Chechnya and its neighbour to the west, Ingushetia, are small and poor Muslim-majority regions in the North Caucasus of the Russian Federation. The Chechen wars of the 1990s, triggered by independence movements in Chechnya and the brutal response by Moscow left an estimated 300,000 dead and nearly three-quarters of a million displaced, the majority of them in Ingushetia and Dagestan.
International Medical Corps has been working in the North Caucasus since 2000, providing primary health care, mother child health and psychosocial and mental health support to a corner of Russia emerging from the ruins of wars that have left poverty levels and maternal and child mortality rates stubbornly high. We also support programmes to prevent gender-based violence and conduct public health outreach on tuberculosis, HIV/AIDS, drug abuse and smoking prevention.
Primary Health Care
International Medical Corps provides primary health care services in the North Caucasus through a chain of about 70 mainly rural primary health care clinics and mobile medical teams (MMTs). In addition to basic health care, these facilities also offer psychosocial consultations, health education, family planning, growth monitoring for children under 5, and child vaccinations to fight tuberculosis and other infectious diseases.
As part of our holistic approach to health care, our programmes also include a livelihoods component featuring such tasks as bee-keeping and greenhouse construction in the belief that easing poverty and generating family income are key ingredients to improving health indicators. Since our arrival in 2000, we have renovated clinics, trained health care staff and provided medical equipment throughout the region.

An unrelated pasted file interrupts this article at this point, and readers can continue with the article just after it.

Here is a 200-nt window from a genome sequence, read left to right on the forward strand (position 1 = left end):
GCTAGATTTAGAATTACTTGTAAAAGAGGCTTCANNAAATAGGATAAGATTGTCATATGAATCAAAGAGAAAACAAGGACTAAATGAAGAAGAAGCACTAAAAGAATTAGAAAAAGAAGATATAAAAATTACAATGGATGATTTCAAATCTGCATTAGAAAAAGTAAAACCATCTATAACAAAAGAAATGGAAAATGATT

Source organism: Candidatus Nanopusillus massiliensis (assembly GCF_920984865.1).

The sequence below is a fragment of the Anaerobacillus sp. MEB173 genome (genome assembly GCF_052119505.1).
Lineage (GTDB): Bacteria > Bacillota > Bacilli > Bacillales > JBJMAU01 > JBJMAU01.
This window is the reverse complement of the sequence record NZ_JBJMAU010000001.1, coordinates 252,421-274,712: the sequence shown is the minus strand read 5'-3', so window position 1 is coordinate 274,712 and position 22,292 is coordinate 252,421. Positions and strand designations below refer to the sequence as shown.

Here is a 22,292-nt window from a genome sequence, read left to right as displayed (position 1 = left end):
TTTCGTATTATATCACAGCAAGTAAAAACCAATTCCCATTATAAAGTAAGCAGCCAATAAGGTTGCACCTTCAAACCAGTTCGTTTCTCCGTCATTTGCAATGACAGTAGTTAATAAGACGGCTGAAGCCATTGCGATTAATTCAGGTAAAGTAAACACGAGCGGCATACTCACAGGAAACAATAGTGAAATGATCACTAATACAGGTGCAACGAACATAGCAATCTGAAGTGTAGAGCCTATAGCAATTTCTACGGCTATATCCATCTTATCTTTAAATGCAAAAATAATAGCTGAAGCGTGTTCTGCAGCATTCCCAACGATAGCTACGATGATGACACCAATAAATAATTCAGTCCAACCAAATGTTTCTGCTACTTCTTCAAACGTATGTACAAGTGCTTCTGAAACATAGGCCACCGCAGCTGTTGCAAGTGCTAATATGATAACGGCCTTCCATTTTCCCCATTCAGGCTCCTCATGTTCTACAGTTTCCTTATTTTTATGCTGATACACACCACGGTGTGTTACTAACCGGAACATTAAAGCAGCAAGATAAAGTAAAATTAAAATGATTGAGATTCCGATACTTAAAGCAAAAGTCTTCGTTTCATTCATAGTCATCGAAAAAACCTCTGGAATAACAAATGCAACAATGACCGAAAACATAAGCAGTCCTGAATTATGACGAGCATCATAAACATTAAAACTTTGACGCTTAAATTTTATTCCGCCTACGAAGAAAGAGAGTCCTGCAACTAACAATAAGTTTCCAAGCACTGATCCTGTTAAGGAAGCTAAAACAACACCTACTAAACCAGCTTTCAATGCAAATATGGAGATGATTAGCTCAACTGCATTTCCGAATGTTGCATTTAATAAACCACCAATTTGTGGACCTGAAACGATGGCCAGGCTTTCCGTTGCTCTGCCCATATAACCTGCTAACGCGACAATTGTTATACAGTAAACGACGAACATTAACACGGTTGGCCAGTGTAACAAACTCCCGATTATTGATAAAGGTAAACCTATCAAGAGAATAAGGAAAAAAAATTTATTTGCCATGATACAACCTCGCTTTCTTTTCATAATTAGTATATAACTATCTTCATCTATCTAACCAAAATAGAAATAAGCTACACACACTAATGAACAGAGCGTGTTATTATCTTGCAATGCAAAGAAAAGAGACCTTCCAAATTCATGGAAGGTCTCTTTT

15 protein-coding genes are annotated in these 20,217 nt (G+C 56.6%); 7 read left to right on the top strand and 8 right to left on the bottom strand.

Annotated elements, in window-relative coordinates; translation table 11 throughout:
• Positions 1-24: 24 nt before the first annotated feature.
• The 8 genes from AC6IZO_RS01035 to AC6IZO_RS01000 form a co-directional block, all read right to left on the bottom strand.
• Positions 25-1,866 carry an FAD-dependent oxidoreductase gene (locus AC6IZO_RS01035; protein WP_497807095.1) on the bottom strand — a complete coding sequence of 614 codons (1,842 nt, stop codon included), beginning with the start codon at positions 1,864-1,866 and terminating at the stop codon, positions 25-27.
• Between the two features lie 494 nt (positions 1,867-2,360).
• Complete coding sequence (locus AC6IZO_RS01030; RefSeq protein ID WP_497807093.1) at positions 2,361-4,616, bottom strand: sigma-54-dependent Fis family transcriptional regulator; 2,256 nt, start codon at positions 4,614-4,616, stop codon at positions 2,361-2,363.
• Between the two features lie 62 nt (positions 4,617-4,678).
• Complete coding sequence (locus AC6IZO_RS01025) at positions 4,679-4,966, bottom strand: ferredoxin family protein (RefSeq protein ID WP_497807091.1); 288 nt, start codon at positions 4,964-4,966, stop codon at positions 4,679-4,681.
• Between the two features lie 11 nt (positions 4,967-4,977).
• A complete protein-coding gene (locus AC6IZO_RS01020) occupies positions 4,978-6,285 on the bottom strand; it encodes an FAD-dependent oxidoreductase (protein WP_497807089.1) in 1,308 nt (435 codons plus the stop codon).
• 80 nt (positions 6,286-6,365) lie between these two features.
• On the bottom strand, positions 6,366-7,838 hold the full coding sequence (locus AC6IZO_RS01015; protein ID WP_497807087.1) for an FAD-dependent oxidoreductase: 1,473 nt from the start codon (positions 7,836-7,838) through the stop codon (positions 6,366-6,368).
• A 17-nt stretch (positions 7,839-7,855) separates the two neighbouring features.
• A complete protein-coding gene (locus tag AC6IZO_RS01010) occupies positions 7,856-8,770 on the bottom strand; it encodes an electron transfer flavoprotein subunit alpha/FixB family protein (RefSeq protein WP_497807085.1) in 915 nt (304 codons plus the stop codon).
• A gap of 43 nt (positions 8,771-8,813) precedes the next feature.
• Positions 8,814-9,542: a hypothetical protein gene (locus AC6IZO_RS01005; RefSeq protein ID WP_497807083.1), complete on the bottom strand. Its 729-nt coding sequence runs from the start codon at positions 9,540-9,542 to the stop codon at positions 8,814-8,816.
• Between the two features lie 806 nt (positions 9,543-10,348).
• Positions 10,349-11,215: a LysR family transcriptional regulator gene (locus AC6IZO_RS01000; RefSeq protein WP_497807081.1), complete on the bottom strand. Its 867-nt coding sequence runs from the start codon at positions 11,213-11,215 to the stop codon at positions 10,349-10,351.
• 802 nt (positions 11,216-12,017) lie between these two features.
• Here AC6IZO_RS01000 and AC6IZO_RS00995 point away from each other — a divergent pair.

Psychosocial Support & Mental Health Care
As in many other areas of the world, International Medical Corps conducts psychosocial support programmes in the North Caucasus through primary health care facilities. We train health care workers to recognise signs of emotional stress and mental illness, how to screen beneficiaries exhibiting those signs, as well as the basic steps for support and rehabilitation. In places such as the North Caucasus, where populations have been subjected to armed conflict or displacement, we consider this component of our health care as especially important.
Public Health Outreach
Russia has a worrisome, two-pronged problem with tuberculosis: a particularly lethal and drug-resistant strain of the disease together with one of the world’s highest infection rates. The chaotic, over-crowded, unhygienic living conditions that so often accompany the lives of civilians trapped in areas of armed conflict sharply increased the risk of tuberculosis. Because of all this, International Medical Corps places a high priority on its vaccination programmes, especially its efforts to prevent tuberculosis. We work with the ministries of health in the North Caucasus to build preventative capacity, including immunisation, as well as expanding capacity to care for those who have contracted the disease. We also conduct programmes to address other public health dangers including HIV/AIDS and malaria.